I was walking across that lawn with my mother when Dad appeared in the open windows and called out to us, 'Hold on one second.'
'Why?' I said.
'Keep your eyes on the window.'
He vanished. Mum and I watched the dark gap in the wall. Nothing happened, and I didn't understand why my father had made us stop, but then a blackbird shot from the side of the house, Dad appearing behind it, smiling, his arms spread like an impresario's, as if he'd just conjured the bird into existence.
A white china owl sat on a table next to the windows, the first thing I looked for when I pushed through the door from the landing. I came up the spiral staircase calling for my mother and father. I could hear voices. I went straight in, ready for the white owl. Richard was lying on the rug, on his back, his head close to the windows. My mother was kneeling beside him; my father stood next to her, leaning over. I stopped in the doorway. Richard wasn't moving. He lay rigid, his feet pointing up at the ceiling, his arms stretched along his sides, fists clenched.
'It's all right,' Dad said. 'Rich is having a fit. It's all right. It goes very quickly.'
Now he was shaking, his whole body thrumming. His arms bent at the elbows and straightened in stiff jerks, again and again; his knees rose off the floor and slammed down as his legs bent and extended; his feet kicked and stamped in repeated spasms. Dad had grabbed the cushion from his armchair, and Richard's head thudded into it, his teeth chomping together with a sound like horseshoes on tarmac. 'It's all right,' Mum said. 'We'll just wait for it to pass.' I didn't move from the doorway. I watched my brother, the different parts of his body pounding the floor. The boards shook beneath him; vases and bowls vibrated on the tabletops; the French windows trembled in their frames.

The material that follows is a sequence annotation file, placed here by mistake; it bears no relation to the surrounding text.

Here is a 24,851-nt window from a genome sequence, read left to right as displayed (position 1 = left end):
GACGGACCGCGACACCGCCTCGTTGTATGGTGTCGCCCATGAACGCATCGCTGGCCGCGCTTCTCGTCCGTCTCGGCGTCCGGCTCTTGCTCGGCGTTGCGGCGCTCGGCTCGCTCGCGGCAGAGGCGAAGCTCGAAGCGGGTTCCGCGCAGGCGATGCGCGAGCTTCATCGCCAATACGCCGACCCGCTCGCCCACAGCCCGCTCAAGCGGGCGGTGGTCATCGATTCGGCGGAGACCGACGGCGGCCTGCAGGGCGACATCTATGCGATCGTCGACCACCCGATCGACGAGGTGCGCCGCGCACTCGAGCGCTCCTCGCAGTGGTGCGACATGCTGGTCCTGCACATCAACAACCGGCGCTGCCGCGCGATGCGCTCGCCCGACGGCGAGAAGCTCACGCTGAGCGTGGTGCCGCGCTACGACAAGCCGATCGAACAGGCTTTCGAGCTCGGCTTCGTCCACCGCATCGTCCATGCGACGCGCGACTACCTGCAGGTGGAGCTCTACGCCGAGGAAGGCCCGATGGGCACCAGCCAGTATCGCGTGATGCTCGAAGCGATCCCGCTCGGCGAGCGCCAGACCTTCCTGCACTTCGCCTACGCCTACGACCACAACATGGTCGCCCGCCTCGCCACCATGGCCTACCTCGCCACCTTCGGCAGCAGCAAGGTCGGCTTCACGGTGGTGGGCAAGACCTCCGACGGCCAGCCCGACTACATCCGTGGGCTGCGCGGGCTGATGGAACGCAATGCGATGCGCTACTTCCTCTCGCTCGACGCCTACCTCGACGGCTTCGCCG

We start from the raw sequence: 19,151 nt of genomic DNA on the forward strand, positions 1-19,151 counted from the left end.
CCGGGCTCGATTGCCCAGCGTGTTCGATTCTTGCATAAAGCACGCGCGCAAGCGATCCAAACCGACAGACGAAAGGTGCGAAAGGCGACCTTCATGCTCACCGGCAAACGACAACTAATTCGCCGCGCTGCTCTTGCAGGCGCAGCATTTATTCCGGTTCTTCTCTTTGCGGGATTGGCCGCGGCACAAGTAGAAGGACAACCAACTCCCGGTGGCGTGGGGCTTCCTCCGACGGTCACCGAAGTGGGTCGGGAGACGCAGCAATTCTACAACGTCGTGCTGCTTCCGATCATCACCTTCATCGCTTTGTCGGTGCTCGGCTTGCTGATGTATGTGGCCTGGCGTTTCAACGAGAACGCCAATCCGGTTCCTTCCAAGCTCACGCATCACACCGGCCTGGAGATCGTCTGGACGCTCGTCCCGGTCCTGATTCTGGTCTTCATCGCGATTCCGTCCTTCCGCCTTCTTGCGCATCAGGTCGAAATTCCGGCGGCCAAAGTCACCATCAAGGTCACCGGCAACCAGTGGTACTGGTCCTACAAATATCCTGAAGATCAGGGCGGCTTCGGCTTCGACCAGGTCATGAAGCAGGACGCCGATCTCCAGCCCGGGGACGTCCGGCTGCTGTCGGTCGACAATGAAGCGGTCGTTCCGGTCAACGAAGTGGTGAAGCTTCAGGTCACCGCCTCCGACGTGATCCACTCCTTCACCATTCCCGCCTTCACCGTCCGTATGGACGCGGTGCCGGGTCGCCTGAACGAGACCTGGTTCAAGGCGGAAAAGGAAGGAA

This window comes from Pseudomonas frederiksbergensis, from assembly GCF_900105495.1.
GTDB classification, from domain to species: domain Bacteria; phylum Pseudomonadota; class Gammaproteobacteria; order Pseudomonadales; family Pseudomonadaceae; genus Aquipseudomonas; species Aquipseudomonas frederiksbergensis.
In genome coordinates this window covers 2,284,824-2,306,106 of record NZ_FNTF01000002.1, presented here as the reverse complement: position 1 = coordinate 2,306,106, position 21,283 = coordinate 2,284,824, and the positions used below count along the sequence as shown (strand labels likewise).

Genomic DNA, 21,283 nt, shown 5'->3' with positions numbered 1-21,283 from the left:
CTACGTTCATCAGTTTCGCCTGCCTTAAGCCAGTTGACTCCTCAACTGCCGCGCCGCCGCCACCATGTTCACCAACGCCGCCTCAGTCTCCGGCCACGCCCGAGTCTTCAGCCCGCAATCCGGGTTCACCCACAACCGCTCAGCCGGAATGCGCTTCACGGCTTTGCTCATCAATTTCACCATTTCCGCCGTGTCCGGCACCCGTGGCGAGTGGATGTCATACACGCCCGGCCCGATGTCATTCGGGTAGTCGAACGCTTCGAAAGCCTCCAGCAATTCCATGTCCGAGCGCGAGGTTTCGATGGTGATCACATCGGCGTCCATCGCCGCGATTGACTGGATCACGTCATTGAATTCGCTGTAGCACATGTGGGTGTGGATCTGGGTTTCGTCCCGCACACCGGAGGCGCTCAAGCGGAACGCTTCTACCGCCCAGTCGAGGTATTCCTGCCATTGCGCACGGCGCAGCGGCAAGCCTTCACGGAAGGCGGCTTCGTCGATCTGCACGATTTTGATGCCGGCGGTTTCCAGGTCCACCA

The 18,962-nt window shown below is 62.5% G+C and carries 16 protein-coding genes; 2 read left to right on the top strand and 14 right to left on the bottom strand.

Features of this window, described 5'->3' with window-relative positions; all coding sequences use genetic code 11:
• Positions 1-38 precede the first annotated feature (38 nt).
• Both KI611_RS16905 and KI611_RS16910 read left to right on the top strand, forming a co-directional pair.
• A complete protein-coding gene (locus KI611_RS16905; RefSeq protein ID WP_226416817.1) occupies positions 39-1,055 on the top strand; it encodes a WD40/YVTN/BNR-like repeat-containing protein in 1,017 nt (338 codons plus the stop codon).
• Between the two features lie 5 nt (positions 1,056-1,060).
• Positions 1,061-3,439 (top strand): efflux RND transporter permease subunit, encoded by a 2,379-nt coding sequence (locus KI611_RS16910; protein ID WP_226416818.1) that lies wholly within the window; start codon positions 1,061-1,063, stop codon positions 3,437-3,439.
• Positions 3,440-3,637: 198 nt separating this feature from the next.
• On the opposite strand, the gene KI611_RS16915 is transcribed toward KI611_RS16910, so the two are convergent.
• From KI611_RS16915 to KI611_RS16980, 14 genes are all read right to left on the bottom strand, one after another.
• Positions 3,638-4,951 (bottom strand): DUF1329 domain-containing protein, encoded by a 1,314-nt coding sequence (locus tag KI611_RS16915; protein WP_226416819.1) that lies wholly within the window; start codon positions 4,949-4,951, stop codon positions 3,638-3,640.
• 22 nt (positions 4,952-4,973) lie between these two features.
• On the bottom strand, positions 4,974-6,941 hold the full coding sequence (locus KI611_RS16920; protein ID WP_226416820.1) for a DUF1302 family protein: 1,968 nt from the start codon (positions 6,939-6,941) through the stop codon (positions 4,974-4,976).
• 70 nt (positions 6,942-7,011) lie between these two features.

Quartets, singers, harpsichordists and other musicians came to give charity concerts in the Great Hall. We pulled a dirty blue-grey cover across the carpet and used old rugs to dress the makeshift plank stage that lived in the garage. There were stacks of chairs in the stables loft and I watched teams of strangers deploy them in concentric arcs across the Great Hall, enthralled by event logistics and the anticipation that built through the afternoon. The room was new and strange with two hundred people in it and performers elegant in evening dress beneath suits of Spanish armour posed like sentries in the west wall niches; Mum led me in my dressing gown along the Groined Passage and we stood at the back through suites and sonatas.
I grew used to such invasions. I recognized the hubbub pitch of concert audiences and the python-thick cables of film-set lights. Film and TV crews moved in like desert caravans, grey production trucks inching through the gate- house, the car park a camp of Winnebagos, Portakabins, catering vans and double-decker buses furnished with dining tables. Brawny carpenters and electricians smoked on the front lawn, bellies hanging over utility belts stocked with enviable commando inventories of tools, walkie-talkies and gaffer-tape reels; sparks fixed massive lights outside the windows and flooded interiors with unearthly platinum glare. I spent whole days wandering once-familiar rooms that setdressers had skewed to their own purposes; I snapped the clapperboard and perched by the camera on the counterweighted dolly crane; my mother apologized to assistant directors in navy Puffa jackets and we looked on quietly from the sidelines. We opened the gift shop in the stables and I sold Ian McKellen a postcard; I ran through the arch into the walled Ladies' Garden and saw Jane Seymour in a white Regency gown bend to sniff a rose; I was five when Morecambe and Wise came to shoot their Christmas show and I'd been in bed with flu all week, but my mother carried me downstairs so I could see the Great Hall garbed in vaudeville finery, Eric Morecambe walking over to greet me, adjusting his spectacles and barking, 'Hello! Are you married?'
Excerpted from The Music Room by William Fiennes. Copyright 2009 by William Fiennes. With permission of the publisher, W.W. Norton & Company, Inc.
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The Angel of Losses
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